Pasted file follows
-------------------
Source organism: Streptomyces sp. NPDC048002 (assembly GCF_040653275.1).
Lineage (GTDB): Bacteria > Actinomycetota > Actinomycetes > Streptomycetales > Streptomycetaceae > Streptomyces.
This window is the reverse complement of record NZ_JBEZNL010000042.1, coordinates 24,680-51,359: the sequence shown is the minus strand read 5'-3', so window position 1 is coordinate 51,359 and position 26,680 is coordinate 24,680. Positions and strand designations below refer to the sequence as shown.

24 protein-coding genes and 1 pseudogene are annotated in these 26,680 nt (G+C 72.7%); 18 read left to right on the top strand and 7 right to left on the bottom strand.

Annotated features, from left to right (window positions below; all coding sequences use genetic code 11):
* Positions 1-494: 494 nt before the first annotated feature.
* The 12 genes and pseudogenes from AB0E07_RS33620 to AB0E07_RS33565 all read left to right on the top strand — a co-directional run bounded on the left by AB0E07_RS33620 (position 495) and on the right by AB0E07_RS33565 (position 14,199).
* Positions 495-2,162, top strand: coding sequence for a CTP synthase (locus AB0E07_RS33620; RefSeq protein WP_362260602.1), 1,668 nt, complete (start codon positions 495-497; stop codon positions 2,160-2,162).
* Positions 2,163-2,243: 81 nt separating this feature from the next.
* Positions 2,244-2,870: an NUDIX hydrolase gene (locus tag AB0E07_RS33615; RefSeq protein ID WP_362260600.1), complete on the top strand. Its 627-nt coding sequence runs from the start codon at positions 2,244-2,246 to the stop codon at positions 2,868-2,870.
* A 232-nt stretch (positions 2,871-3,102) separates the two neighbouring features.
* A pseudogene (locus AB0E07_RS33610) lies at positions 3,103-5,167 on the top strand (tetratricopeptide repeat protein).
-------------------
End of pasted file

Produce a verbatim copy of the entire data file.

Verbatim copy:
Source organism: Streptomyces sp. NPDC048002 (assembly GCF_040653275.1).
Lineage (GTDB): Bacteria > Actinomycetota > Actinomycetes > Streptomycetales > Streptomycetaceae > Streptomyces.
This window is the reverse complement of record NZ_JBEZNL010000042.1, coordinates 24,680-51,359: the sequence shown is the minus strand read 5'-3', so window position 1 is coordinate 51,359 and position 26,680 is coordinate 24,680. Positions and strand designations below refer to the sequence as shown.

24 protein-coding genes and 1 pseudogene are annotated in these 26,680 nt (G+C 72.7%); 18 read left to right on the top strand and 7 right to left on the bottom strand.

Annotated features, from left to right (window positions below; all coding sequences use genetic code 11):
* Positions 1-494: 494 nt before the first annotated feature.
* The 12 genes and pseudogenes from AB0E07_RS33620 to AB0E07_RS33565 all read left to right on the top strand — a co-directional run bounded on the left by AB0E07_RS33620 (position 495) and on the right by AB0E07_RS33565 (position 14,199).
* Positions 495-2,162, top strand: coding sequence for a CTP synthase (locus AB0E07_RS33620; RefSeq protein WP_362260602.1), 1,668 nt, complete (start codon positions 495-497; stop codon positions 2,160-2,162).
* Positions 2,163-2,243: 81 nt separating this feature from the next.
* Positions 2,244-2,870: an NUDIX hydrolase gene (locus tag AB0E07_RS33615; RefSeq protein ID WP_362260600.1), complete on the top strand. Its 627-nt coding sequence runs from the start codon at positions 2,244-2,246 to the stop codon at positions 2,868-2,870.
* A 232-nt stretch (positions 2,871-3,102) separates the two neighbouring features.
* A pseudogene (locus AB0E07_RS33610) lies at positions 3,103-5,167 on the top strand (tetratricopeptide repeat protein).